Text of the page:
Representative Payee Program Helps Disability Beneficiaries

The Philadelphia case in which a group of mentally disabled adults were locked in a basement while their captors stole their disability benefits has raised issues with the Social Security Administration’s (“SSA”) representative payee program. The ringleader of the crimes had been serving as a representative payee despite having a homicide conviction. Recent legislation that we discussed last week should close this loophole so that criminals will have more difficulty taking advantage of disabled Americans receiving benefits.

Representative payees are those who manage Social Security disability benefits for beneficiaries unable to do so themselves (typically minor children or adults who are legally incompetent). Often, family members or other loved ones serve in this role, but certain community organizations and facilities that care for disabled Americans may also do so. Representative payees need to be responsible, caring people, as they use a person’s disability benefits to provide care to him or her. They have to keep track of how they spend the benefits and then save any remaining money for the beneficiary.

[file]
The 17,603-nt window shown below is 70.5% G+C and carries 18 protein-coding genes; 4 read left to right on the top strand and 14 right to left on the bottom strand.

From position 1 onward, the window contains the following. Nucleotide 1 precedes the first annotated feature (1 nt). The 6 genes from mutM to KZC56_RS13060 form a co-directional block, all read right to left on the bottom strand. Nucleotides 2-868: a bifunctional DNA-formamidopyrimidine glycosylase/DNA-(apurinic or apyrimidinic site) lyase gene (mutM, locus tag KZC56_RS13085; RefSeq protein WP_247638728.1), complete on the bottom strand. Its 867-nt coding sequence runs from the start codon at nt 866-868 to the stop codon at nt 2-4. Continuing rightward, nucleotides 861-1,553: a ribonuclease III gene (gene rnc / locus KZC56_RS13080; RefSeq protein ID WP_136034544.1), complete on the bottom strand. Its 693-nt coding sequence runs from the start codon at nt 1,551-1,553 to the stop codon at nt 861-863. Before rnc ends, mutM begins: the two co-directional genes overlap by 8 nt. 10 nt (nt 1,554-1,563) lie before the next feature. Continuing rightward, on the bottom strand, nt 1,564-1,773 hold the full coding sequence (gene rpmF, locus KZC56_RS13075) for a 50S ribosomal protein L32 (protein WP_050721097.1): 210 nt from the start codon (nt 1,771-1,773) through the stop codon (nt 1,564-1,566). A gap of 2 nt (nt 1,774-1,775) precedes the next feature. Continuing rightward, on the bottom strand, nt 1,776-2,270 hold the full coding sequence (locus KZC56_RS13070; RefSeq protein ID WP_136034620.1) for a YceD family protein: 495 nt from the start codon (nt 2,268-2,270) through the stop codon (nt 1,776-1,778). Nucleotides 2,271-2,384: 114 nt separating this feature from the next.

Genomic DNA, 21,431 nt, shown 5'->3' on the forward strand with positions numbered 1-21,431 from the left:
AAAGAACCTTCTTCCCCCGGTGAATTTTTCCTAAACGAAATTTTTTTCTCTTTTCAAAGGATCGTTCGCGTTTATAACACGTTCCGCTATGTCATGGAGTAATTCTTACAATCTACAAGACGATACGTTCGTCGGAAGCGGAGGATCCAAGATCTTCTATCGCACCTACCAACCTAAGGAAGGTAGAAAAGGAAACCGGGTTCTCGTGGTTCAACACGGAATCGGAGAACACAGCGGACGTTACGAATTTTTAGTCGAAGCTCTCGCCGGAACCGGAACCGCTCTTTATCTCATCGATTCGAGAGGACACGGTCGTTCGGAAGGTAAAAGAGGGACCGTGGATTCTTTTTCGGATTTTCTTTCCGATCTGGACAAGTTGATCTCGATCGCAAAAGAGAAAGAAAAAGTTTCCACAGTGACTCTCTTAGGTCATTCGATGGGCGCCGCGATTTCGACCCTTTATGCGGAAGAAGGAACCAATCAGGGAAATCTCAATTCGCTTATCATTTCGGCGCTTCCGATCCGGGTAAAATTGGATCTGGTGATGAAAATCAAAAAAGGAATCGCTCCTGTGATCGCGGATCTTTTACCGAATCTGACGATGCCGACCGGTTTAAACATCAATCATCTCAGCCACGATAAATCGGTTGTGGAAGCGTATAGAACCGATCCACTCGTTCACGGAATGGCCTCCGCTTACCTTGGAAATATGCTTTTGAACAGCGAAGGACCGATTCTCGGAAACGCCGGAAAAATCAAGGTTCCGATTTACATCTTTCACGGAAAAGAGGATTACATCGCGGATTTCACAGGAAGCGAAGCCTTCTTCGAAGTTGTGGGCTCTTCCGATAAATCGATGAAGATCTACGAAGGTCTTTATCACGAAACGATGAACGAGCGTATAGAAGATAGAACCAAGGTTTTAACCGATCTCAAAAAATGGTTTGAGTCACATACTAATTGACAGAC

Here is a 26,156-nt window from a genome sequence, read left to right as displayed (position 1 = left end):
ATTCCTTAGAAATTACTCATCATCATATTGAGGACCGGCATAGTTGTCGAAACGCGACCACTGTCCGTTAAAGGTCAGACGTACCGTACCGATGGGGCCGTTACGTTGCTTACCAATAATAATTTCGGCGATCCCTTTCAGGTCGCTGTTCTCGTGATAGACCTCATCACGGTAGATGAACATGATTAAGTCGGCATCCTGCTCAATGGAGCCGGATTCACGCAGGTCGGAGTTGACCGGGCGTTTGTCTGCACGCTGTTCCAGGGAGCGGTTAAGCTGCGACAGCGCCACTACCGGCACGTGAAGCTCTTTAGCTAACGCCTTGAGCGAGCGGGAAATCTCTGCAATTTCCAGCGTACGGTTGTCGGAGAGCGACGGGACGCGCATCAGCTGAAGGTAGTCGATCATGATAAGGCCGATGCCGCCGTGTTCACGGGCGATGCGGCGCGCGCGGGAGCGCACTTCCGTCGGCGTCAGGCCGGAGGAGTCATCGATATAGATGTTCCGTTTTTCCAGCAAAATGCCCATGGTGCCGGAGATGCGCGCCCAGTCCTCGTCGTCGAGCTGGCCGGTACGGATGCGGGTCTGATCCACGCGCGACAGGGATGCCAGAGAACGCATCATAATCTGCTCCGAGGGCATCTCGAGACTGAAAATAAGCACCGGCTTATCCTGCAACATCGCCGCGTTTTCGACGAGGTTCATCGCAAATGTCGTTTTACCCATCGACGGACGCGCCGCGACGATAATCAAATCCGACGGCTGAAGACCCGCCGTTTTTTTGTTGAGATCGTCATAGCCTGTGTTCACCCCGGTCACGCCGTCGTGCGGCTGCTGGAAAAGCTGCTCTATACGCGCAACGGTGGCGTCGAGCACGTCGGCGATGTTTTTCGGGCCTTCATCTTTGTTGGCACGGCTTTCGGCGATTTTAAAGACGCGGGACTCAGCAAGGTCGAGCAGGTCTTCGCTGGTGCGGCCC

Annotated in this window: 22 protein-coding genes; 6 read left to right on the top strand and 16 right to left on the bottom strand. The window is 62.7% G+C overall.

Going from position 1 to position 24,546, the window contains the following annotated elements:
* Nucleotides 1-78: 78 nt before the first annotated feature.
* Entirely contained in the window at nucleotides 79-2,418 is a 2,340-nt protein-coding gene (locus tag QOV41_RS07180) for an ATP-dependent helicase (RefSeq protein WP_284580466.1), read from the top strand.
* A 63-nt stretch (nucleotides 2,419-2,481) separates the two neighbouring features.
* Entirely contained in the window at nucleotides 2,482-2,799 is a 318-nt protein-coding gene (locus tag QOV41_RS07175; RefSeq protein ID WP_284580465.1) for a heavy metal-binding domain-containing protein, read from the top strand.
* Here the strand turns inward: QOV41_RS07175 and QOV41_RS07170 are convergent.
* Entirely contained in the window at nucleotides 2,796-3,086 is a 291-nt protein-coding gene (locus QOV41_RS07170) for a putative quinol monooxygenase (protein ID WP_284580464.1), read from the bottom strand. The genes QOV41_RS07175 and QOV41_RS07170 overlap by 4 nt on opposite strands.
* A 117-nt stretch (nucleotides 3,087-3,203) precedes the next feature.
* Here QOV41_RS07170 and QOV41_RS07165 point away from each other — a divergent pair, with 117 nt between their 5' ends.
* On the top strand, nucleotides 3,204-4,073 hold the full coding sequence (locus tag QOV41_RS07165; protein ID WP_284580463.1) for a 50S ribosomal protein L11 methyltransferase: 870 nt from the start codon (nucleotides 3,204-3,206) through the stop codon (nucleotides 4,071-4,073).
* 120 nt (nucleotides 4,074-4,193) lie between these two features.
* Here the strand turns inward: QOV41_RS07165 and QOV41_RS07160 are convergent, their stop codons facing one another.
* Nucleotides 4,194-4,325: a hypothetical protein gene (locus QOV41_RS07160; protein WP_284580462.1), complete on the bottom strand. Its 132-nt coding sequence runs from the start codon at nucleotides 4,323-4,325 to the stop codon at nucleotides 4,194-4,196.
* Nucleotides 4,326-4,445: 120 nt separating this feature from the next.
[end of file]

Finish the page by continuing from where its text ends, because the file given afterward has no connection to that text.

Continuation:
Serving as a representative payee requires the submission of an application (form SSA-11) along with documents that establish your identity. The SSA does not permit an individual ever to receive a fee for serving as a representative payee. The SSA does permit a fee for certain organizations, but the organizations must have this in writing in order to begin collecting a fee. There are several conditions that an organization must meet in order to serve as a representative payee that is able to collect a fee. More information is available from a Tulsa Oklahoma SSI attorney.

Have you served as a representative payee for another’s disability benefits? What important tasks did you have to perform as a payee?

Troutman & Troutman, P.C. – Tulsa Social Security disability lawyers



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